The Lateral Property group submitted a planning application for a proposed £135 million development and Five Towns Stadium in Glasshoughton. Outline planning permission was given to the development in 2015, with Reserved Matters applications to follow. In early 2018, Lateral Property Group announced that site had been renamed Axiom, working with partner Highgrove Plc,[33] a scheme which would include food, a country park and an omni-retail experience. Numerous planning applications have been submitted through Wakefield MDC Planning Department to discharge conditions as well as amend the scheme slightly, with a Reserved Matters application for Phase 1 and 2a of the work approved. The schedule provided by the developers is that work on supporting roads and groundworks will begin in Summer/Autumn 2018 with the stadium to be completed in time for the 2021 season. In July 2018, an application was submitted to increase the capacity of the proposed ground from 10,000 to 10,245.[34]

Kit sponsors and manufacturers edit

Year Kit Manufacturer Main Shirt Sponsor
1983–1992 O'neals Hicksons
1993–1998 Asics
1999 Avec
2000–2001 Safestyle UK
2002–2003 Excito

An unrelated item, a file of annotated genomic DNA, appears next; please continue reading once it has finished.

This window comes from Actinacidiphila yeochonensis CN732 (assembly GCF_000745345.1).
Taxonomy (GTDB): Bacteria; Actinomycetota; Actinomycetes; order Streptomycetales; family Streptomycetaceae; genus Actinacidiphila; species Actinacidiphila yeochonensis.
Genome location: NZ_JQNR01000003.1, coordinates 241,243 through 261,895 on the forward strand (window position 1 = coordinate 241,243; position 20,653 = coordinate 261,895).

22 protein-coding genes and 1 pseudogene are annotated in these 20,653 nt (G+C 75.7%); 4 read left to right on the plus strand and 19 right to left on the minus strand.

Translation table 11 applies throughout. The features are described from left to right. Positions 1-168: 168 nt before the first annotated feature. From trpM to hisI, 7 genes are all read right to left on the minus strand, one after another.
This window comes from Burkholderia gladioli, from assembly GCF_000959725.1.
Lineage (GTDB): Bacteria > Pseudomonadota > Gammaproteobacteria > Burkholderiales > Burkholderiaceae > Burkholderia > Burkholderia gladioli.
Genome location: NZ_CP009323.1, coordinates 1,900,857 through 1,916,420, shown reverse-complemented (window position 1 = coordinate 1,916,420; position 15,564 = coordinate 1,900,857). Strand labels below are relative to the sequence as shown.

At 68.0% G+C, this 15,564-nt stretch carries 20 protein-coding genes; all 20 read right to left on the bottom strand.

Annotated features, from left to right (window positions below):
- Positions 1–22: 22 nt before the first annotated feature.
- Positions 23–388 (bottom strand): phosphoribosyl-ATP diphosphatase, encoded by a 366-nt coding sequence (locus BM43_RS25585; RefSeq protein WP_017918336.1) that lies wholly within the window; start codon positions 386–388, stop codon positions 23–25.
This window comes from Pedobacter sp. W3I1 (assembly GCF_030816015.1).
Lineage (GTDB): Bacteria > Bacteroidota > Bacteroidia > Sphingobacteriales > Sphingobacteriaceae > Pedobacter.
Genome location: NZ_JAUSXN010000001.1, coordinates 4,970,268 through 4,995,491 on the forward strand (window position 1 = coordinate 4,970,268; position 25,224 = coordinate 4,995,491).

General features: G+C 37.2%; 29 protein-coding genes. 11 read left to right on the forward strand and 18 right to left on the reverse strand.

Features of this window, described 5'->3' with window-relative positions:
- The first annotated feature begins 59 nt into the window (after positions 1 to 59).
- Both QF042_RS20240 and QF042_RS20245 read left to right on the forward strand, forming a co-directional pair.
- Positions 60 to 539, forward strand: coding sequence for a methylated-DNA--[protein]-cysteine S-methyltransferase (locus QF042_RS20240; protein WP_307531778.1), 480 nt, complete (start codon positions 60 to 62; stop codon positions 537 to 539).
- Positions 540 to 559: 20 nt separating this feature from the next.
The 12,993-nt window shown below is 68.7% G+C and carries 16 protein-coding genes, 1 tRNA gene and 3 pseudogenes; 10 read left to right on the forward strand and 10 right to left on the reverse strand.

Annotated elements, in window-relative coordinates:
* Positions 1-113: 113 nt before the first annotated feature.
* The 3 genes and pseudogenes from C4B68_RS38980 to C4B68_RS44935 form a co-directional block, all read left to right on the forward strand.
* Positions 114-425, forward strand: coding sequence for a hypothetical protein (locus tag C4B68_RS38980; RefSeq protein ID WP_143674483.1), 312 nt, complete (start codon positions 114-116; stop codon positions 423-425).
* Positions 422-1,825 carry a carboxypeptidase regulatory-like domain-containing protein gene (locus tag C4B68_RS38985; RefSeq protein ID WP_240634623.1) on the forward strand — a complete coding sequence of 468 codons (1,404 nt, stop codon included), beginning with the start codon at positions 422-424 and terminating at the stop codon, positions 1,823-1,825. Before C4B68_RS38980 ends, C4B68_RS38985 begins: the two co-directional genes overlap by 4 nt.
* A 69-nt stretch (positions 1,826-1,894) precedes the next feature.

2004–2009 Kukri GMB Union
2010 Diggerland
2011–2012 Puma Probiz
2013 ISC Help-Link
2014 CBR Engineering
2015–2019 XBlades
2020–2021 Club Castleford
2022–2024 Oxen

2024 squad edit

First team squad Coaching staff

Head coach

Assistant coach

  • (c) Captain(s)
  • (vc) Vice-captain(s)
  • (gk) Goal kicker
  •   Injured
  •   Suspended

Updated: 5 February 2024
Source(s): [1]

2024 transfers edit

Players in edit

Player From Contract Date Ref.
  Nixon Putt   Central Queensland Capras 2 years 29 September 2023 [35]
  Elie El-Zakhem   North Sydney Bears 2 years 29 September 2023 [35]
  Sylvester Namo   Townsville Blackhawks 2 years 1 October 2023 [36]
  Josh Hodson   Batley Bulldogs 2 years 2 October 2023 [37]
  Josh Simm   Wynnum Manly Seagulls 2 years 3 October 2023 [38]
  Sam Wood   Hull Kingston Rovers 3 years 4 October 2023 [39]
  Luke Hooley   Leeds Rhinos 2 years 5 October 2023 [40]
  Rowan Milnes   Hull Kingston Rovers 2 years 8 October 2023 [41]
  Samy Kibula   Batley Bulldogs 1 year[a] 19 October 2023 [42]
  Luis Johnson   Hull Kingston Rovers 1 year 18 December 2023 [43]
  Daniel Hindmarsh-Takyi   Northern Pride 2 years 5 February 2024 [44]

Loans in edit

Player From Loan type Arrival Return Ref.
  Innes Senior   Huddersfield Giants Season-long 11 October 2023 Ongoing [45]

Players out edit

No Player To Contract Date Ref.
16   Adam Milner   Huddersfield Giants 1 year[a][b] 25 May 2023 [46]
1   Niall Evalds   Hull Kingston Rovers 2 years 23 August 2023 [47]
3   Jordan Turner   Oldham 2 years 23 August 2023 [48]
14   Nathan Massey   Featherstone Rovers 1 year 12 September 2023 [49][50]
2   Greg Eden   Halifax Panthers 2 years 19 September 2023 [51][52]
23   Suaia Matagi   Doncaster 1 year 19 September 2023 [51][53]
15   Alex Sutcliffe   Doncaster 1 year 20 September 2023 [54][55]
27   Bailey Dawson   Dewsbury Rams 1 year 20 September 2023 [54][56]
29   Kieran Hudson   Leeds Rhinos 1 year 20 September 2023 [54][57]